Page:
Village of Hodko, Kutch Province, Gujarat, India | December 31, 2005
Based on past diary entries, I really don’t mean to sound like a self-indulgent party girl because that is definitely not the way my life really is. I just try to fill you in on the unexpected facets of life in Kabul, and much of it seems to revolve around intriguing people and events, not really the day to day grind of the workshop or the harsh realities that have almost, or I should say certainly, driven me to the brink of insanity. But I promise I will give you a better window into that world, including a proper journal on the lives and personalities of my embroidering ladies.
Just a couple of weeks ago in Kabul, while shivering miserably in the office because the space heater had run out of gas and I was waiting for the refill tank to arrive, I looked down at my hands and saw something really upsetting – what looked like a hundred cracks on my skin, some of them leaking slight blood as a result of having hit a wall or a desk or just from the dry air. The conditions in Kabul in winter are unimaginable to the outsider. By comparison, most other third world countries seem like a vacation in Tahiti. What one has to understand is that the country’s malfunctions are attributed to so much more than sheer poverty. 25 years of conflict have pulverized the place and have created a psyche, not just a government, devoid of public works, civil society, and all the other societal elements that lead to the creation of roads, electricity, sewer systems, clean streets – all the things that we take so unbelievably for granted elsewhere. The place is PURE ANARCHY! And looking down at my wretched little hands, I could say that Anarchy was taking its toll. My entire personality in the past few weeks had deteriorated to a state of uninterrupted hysterics and hair pulling. I could be tipped off by almost anything and began to question, I mean REALLY question, whether I was doing well in the mental health sort of a way. It was just too cold, too dreary, and there was NO electricity EVER. The Ministry of Power had decided to inaugurate the season’s cold weather with the sudden and total disappearance of city power. One can tolerate such conditions for one week, two weeks, but after one month, you start to exhibit the behavior of a desperate and somewhat crazed person. And I at least could shell out $20 every day, get generator fuel, and bitch relentlessly about its poor performance and noise pollution. But what did normal folks do in this hellish cold? The average Afghan certainly did not have $1500 lying around to buy generator, much less pay its fuel charges at $3.50 a gallon and rising. The Pakistani earthquake had forced the Pakistanis to withhold supplies, cutting off one of the two main supply arteries into Afghanistan and leaving Afghans to face what seemed like a 2 Afghani a day hike in prices. Traumatizing all around. If God forbid, the generator fuel ran out at night, or I felt too poor to turn it on, I would go about my business with a kerosene lantern. And that is what the locals did. No wonder these people woke up early and left work so bloody early – not being able to flick a light switch on makes a colossal difference in the way people schedule their days.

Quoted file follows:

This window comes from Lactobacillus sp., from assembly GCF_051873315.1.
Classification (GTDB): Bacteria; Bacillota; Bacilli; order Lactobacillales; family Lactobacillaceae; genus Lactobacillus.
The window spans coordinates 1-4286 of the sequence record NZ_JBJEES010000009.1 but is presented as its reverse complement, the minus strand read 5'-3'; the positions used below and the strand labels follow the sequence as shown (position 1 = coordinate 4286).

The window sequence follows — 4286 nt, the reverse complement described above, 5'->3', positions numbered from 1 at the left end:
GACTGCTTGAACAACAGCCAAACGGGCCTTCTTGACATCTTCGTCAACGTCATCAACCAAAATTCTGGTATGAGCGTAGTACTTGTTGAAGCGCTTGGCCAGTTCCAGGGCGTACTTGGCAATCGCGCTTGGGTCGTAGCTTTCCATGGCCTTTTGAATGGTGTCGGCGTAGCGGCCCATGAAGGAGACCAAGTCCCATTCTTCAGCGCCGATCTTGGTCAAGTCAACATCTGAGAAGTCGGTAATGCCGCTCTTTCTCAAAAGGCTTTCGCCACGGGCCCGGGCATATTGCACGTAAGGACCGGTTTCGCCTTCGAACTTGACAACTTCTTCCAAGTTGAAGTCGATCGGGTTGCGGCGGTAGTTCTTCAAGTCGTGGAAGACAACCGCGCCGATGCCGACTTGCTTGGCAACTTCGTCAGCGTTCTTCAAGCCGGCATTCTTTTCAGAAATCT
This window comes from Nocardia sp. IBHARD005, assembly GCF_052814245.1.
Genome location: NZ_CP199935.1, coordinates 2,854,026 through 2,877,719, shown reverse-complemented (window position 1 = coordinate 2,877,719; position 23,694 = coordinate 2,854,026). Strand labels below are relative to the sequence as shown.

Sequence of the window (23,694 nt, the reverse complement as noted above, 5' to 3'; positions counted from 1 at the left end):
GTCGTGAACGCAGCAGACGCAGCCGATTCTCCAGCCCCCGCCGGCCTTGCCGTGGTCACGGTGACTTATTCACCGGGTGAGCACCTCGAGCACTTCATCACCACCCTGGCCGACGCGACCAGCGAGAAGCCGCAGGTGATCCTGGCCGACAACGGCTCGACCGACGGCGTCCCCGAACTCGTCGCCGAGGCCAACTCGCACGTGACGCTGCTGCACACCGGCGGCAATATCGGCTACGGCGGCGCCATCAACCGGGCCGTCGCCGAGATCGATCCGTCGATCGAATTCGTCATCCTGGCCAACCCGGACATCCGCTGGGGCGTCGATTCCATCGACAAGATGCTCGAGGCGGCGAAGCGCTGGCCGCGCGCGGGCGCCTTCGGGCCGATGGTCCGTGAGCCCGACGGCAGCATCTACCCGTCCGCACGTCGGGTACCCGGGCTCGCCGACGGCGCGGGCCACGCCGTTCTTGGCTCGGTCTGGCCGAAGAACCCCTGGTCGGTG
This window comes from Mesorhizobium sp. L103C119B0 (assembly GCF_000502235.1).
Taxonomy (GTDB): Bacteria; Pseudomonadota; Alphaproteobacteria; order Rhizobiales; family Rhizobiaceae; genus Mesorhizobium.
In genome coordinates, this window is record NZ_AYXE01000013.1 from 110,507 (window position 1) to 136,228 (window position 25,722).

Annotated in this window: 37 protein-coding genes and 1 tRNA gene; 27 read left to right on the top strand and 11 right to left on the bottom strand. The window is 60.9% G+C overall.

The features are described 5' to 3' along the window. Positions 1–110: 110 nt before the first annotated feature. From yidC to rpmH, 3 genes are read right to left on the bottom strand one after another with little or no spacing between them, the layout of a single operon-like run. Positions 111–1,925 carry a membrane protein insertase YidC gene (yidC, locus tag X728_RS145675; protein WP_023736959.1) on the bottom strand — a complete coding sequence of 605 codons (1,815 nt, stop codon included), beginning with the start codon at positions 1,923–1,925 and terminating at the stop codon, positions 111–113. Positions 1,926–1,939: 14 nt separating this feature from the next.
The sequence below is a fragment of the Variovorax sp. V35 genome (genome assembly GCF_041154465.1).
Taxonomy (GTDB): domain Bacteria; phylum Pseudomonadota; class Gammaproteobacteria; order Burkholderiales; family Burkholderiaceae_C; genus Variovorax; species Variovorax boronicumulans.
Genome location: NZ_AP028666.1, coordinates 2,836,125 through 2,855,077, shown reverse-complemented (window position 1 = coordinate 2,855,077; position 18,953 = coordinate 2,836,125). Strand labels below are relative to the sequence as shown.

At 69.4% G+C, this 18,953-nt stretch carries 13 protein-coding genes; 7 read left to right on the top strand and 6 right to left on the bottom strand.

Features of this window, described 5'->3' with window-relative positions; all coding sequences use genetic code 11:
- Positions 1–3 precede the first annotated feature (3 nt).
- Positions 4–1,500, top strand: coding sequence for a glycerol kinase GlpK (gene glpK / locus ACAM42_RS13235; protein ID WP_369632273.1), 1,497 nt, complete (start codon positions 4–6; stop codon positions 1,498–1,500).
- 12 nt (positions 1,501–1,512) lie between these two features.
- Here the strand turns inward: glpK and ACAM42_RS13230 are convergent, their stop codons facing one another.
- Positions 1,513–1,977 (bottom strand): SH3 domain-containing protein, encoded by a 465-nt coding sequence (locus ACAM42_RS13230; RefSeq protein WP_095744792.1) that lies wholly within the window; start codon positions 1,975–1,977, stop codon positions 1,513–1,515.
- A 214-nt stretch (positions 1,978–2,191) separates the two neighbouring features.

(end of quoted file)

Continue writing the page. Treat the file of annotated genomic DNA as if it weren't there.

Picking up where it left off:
It had already been decided that I had to leave for India soon to check up on a new lot of woven fabrics. Every time that I allowed the Indians to send me things without first examining them, it was all curses and drama when the boxes were opened in Kabul. Disastrous color interpretations and false fiber combinations would all be wrapped up and shipped to Kabul, laboriously cleared from customs and brought to the workshop where nothing could then be done about them. With the disastrous weather as encouragement, I decided to leave immediately. It was the cold, it was my sadness over the robbery (yes, there have been many gaps in the diary entries) and my (hopefully temporary) loss of faith in the country, the disappearance of many friends for the holidays, my own personal doubts about my ability to manage the operation at a higher level, etc., etc., -- it had all reached a head.